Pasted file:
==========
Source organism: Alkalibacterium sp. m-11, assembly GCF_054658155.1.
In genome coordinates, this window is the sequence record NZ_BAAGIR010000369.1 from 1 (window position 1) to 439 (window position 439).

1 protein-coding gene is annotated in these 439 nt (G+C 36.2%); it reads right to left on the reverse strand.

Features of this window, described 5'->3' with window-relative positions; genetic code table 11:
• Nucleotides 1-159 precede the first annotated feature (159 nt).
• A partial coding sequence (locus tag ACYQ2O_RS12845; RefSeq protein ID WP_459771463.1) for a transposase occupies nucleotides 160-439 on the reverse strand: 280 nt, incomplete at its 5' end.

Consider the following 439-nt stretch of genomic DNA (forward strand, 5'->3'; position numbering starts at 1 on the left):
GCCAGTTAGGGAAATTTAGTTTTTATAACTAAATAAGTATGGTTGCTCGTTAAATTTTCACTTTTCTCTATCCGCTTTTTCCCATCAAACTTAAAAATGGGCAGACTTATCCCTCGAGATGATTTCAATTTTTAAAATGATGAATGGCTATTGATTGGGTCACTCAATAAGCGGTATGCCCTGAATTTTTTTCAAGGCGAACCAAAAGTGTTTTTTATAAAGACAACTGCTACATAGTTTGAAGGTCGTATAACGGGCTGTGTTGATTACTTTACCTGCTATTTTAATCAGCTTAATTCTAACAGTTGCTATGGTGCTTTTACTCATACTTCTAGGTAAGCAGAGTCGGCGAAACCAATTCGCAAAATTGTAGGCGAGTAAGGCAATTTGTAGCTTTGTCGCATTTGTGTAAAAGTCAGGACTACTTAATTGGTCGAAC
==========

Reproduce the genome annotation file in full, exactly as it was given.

Source organism: Alkalibacterium sp. m-11, assembly GCF_054658155.1.
In genome coordinates, this window is the sequence record NZ_BAAGIR010000369.1 from 1 (window position 1) to 439 (window position 439).

1 protein-coding gene is annotated in these 439 nt (G+C 36.2%); it reads right to left on the reverse strand.

Features of this window, described 5'->3' with window-relative positions; genetic code table 11:
• Nucleotides 1-159 precede the first annotated feature (159 nt).
• A partial coding sequence (locus tag ACYQ2O_RS12845; RefSeq protein ID WP_459771463.1) for a transposase occupies nucleotides 160-439 on the reverse strand: 280 nt, incomplete at its 5' end.

Consider the following 439-nt stretch of genomic DNA (forward strand, 5'->3'; position numbering starts at 1 on the left):
GCCAGTTAGGGAAATTTAGTTTTTATAACTAAATAAGTATGGTTGCTCGTTAAATTTTCACTTTTCTCTATCCGCTTTTTCCCATCAAACTTAAAAATGGGCAGACTTATCCCTCGAGATGATTTCAATTTTTAAAATGATGAATGGCTATTGATTGGGTCACTCAATAAGCGGTATGCCCTGAATTTTTTTCAAGGCGAACCAAAAGTGTTTTTTATAAAGACAACTGCTACATAGTTTGAAGGTCGTATAACGGGCTGTGTTGATTACTTTACCTGCTATTTTAATCAGCTTAATTCTAACAGTTGCTATGGTGCTTTTACTCATACTTCTAGGTAAGCAGAGTCGGCGAAACCAATTCGCAAAATTGTAGGCGAGTAAGGCAATTTGTAGCTTTGTCGCATTTGTGTAAAAGTCAGGACTACTTAATTGGTCGAAC